Photographer George Steinmetz has won numerous awards for his distinctive photography. As a regular contributor to 'National Geographic' magazine, he is almost constantly traveling somewhere new. Unlike many photographers who take pride in being extremely close to their subjects, however, Steinmetz prefers to shoot from above the fray. Really far above it, in fact, using a custom-designed, motorized paraglider. The resulting images (which have been collected in three books: 'African Air,' 'Empty Quarter,' and 'Desert Air'), are stunning and feature utterly transporting, rarely seen perspectives of our planet, with a particular focus on the beauty and danger of the world's extreme deserts.
RELATED: 'Driven,' Episode 3: 'George Steinmetz: The Flying Photographer' (VIDEO)
The technology of photography has completely changed since Steinmetz first began shooting professionally 30 years ago; the techniques haven't, according to Steinmetz. For him, photography is less about the tools and more about passion, point of view, and craft. "There's a language to photography and you have to be in control of it," he says. "You may have a zoom lens, but that doesn't mean anything. What are you trying to say as a photographer?" Before you can dream big, though, you have to learn the fundamentals of your tools. We asked Steinmetz to offer his insights. He took time off from a shoot in China to guide us through a mini master class of what it takes to snap great photos.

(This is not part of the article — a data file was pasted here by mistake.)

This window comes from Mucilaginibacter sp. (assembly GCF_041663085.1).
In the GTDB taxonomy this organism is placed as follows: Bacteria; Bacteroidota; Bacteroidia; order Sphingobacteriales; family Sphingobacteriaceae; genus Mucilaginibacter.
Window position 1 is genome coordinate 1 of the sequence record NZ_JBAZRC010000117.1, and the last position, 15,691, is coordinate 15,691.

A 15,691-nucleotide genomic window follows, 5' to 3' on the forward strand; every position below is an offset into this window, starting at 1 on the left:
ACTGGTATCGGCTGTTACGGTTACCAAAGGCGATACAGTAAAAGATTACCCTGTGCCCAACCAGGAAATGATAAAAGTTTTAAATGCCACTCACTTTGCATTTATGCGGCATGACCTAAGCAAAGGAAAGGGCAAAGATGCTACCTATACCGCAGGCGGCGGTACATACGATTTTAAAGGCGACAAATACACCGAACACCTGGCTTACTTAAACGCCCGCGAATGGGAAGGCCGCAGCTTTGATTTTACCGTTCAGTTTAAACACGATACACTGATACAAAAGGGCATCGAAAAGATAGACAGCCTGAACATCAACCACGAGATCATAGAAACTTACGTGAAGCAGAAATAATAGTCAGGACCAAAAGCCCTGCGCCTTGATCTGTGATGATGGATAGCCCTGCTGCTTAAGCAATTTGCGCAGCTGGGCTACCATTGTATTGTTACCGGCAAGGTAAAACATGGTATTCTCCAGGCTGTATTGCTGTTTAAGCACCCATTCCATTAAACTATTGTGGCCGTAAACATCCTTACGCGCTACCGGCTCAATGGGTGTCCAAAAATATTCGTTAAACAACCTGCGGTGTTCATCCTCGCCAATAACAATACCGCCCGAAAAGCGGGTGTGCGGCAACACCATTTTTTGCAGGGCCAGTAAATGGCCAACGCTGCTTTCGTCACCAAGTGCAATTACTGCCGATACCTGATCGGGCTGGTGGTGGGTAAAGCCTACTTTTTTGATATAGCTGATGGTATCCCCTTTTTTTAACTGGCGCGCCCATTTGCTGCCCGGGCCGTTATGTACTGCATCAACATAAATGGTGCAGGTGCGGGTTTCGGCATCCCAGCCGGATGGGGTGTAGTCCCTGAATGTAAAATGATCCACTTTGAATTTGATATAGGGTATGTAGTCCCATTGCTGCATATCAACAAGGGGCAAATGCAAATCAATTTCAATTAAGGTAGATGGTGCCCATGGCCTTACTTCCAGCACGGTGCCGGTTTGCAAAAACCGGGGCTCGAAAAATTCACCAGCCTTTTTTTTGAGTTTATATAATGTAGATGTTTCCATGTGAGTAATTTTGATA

Shoot on cloudy days.
One of the biggest mistakes a beginning photographer will make is to assume the best photos are captured when the sun is blazing. In fact, that can be the worst time to shoot, because the bright, harsh light blows out detail or creates unwanted shadows on your subject, for instance, across a person's face. Instead, Steinmetz recommends shooting either early in the morning or late in the afternoon, when the light is the softest. You'll get even better results, he says, when the sky is overcast. "Bad weather is really a photographer's best friend," Steinmetz says. Clouds across the sun are like putting a giant soft box on a studio light to produce soft and pleasing results for portraits.
Credit: Photograph by Ant Green